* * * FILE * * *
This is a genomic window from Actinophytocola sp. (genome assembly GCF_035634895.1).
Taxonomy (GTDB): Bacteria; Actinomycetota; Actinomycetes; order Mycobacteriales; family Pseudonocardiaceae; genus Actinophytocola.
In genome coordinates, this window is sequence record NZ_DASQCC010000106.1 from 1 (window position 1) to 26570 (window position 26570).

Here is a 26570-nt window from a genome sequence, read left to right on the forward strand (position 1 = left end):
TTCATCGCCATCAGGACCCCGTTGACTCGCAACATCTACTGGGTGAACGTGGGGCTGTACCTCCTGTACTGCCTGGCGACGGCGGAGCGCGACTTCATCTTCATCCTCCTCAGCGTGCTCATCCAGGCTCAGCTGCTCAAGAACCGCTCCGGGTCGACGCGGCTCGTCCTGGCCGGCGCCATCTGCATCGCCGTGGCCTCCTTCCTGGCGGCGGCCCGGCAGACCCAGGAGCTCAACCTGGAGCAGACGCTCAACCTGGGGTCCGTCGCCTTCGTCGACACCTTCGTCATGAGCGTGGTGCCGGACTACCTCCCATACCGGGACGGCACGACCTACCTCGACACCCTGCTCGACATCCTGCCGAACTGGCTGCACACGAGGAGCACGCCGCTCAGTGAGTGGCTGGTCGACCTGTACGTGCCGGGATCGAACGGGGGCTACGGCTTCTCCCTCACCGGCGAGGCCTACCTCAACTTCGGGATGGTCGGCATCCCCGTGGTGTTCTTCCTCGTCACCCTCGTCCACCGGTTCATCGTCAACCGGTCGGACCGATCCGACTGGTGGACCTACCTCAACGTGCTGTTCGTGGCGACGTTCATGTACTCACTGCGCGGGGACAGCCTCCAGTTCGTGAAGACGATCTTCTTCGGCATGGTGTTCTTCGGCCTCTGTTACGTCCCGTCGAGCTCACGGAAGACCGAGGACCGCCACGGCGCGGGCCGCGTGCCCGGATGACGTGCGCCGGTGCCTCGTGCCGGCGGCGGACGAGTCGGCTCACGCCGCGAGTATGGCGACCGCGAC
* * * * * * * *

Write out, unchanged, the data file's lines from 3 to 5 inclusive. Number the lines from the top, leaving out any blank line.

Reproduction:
In genome coordinates, this window is sequence record NZ_DASQCC010000106.1 from 1 (window position 1) to 26570 (window position 26570).

Here is a 26570-nt window from a genome sequence, read left to right on the forward strand (position 1 = left end):
TTCATCGCCATCAGGACCCCGTTGACTCGCAACATCTACTGGGTGAACGTGGGGCTGTACCTCCTGTACTGCCTGGCGACGGCGGAGCGCGACTTCATCTTCATCCTCCTCAGCGTGCTCATCCAGGCTCAGCTGCTCAAGAACCGCTCCGGGTCGACGCGGCTCGTCCTGGCCGGCGCCATCTGCATCGCCGTGGCCTCCTTCCTGGCGGCGGCCCGGCAGACCCAGGAGCTCAACCTGGAGCAGACGCTCAACCTGGGGTCCGTCGCCTTCGTCGACACCTTCGTCATGAGCGTGGTGCCGGACTACCTCCCATACCGGGACGGCACGACCTACCTCGACACCCTGCTCGACATCCTGCCGAACTGGCTGCACACGAGGAGCACGCCGCTCAGTGAGTGGCTGGTCGACCTGTACGTGCCGGGATCGAACGGGGGCTACGGCTTCTCCCTCACCGGCGAGGCCTACCTCAACTTCGGGATGGTCGGCATCCCCGTGGTGTTCTTCCTCGTCACCCTCGTCCACCGGTTCATCGTCAACCGGTCGGACCGATCCGACTGGTGGACCTACCTCAACGTGCTGTTCGTGGCGACGTTCATGTACTCACTGCGCGGGGACAGCCTCCAGTTCGTGAAGACGATCTTCTTCGGCATGGTGTTCTTCGGCCTCTGTTACGTCCCGTCGAGCTCACGGAAGACCGAGGACCGCCACGGCGCGGGCCGCGTGCCCGGATGACGTGCGCCGGTGCCTCGTGCCGGCGGCGGACGAGTCGGCTCACGCCGCGAGTATGGCGACCGCGAC